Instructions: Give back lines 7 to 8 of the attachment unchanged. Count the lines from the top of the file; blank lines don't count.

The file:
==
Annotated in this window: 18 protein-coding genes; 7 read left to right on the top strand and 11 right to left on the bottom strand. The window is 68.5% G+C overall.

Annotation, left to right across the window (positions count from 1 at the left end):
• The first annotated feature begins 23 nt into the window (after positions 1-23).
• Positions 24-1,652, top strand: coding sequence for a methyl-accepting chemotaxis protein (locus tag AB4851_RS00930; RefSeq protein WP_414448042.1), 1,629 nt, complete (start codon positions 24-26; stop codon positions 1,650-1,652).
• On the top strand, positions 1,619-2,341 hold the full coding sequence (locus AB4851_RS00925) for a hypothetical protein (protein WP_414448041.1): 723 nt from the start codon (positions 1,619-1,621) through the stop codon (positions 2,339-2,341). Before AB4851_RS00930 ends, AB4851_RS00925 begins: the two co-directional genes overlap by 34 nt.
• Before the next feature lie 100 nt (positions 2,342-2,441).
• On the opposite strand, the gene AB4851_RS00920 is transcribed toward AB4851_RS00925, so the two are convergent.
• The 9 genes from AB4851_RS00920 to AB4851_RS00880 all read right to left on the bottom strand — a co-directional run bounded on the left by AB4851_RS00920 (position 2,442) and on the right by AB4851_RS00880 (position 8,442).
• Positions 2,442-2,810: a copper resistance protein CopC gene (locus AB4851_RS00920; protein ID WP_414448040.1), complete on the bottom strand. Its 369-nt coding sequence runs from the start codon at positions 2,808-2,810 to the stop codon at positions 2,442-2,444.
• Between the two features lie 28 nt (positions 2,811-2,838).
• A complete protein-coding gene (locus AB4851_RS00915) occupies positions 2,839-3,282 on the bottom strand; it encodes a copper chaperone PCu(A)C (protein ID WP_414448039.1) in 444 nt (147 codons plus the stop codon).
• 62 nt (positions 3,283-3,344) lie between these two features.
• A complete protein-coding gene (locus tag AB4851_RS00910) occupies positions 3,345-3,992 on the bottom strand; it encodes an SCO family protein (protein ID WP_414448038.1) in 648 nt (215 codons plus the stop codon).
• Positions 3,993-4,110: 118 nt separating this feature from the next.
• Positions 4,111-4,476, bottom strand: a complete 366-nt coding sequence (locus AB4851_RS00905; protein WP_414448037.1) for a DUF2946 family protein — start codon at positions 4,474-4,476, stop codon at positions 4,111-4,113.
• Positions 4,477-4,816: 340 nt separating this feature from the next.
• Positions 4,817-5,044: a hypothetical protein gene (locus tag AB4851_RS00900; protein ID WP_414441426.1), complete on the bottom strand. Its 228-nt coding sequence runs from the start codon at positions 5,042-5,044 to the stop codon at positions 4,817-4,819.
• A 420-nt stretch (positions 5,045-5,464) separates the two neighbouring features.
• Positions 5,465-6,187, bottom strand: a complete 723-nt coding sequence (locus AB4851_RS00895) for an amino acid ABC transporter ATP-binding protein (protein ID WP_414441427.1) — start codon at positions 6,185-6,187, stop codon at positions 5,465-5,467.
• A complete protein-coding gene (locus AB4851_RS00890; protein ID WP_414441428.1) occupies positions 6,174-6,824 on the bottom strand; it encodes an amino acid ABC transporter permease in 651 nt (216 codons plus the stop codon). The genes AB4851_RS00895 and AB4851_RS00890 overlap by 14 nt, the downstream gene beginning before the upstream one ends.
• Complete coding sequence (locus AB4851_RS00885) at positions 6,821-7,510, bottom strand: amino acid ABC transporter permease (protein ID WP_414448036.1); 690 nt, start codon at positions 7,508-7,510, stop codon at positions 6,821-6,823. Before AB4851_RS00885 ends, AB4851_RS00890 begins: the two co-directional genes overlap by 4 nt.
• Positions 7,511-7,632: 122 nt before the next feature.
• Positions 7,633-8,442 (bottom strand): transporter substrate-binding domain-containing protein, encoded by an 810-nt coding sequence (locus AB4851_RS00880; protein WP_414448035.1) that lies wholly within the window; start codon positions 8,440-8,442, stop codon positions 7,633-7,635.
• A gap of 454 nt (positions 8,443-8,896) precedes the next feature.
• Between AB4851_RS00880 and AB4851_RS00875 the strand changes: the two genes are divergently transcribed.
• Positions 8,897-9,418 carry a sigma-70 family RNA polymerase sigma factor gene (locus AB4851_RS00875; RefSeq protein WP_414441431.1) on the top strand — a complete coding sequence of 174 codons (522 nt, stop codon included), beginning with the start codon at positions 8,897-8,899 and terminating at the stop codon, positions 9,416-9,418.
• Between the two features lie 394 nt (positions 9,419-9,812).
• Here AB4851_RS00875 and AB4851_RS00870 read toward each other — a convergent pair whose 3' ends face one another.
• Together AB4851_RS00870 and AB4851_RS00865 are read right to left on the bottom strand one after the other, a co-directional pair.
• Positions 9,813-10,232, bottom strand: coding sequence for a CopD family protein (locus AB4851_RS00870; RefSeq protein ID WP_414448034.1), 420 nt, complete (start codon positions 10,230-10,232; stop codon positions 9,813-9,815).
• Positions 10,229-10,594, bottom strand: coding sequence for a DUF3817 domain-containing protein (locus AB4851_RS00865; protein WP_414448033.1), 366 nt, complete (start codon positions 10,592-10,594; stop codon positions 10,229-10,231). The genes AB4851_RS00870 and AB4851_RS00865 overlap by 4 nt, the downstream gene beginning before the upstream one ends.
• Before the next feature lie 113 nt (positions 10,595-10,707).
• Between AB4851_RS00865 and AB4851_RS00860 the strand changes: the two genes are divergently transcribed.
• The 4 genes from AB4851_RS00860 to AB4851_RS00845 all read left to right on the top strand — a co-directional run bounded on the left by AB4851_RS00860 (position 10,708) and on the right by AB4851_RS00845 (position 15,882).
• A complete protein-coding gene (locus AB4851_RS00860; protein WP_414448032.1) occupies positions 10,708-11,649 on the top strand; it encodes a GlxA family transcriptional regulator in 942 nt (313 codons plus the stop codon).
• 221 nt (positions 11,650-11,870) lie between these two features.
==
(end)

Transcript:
• On the opposite strand, the gene AB4851_RS00920 is transcribed toward AB4851_RS00925, so the two are convergent.
• The 9 genes from AB4851_RS00920 to AB4851_RS00880 all read right to left on the bottom strand — a co-directional run bounded on the left by AB4851_RS00920 (position 2,442) and on the right by AB4851_RS00880 (position 8,442).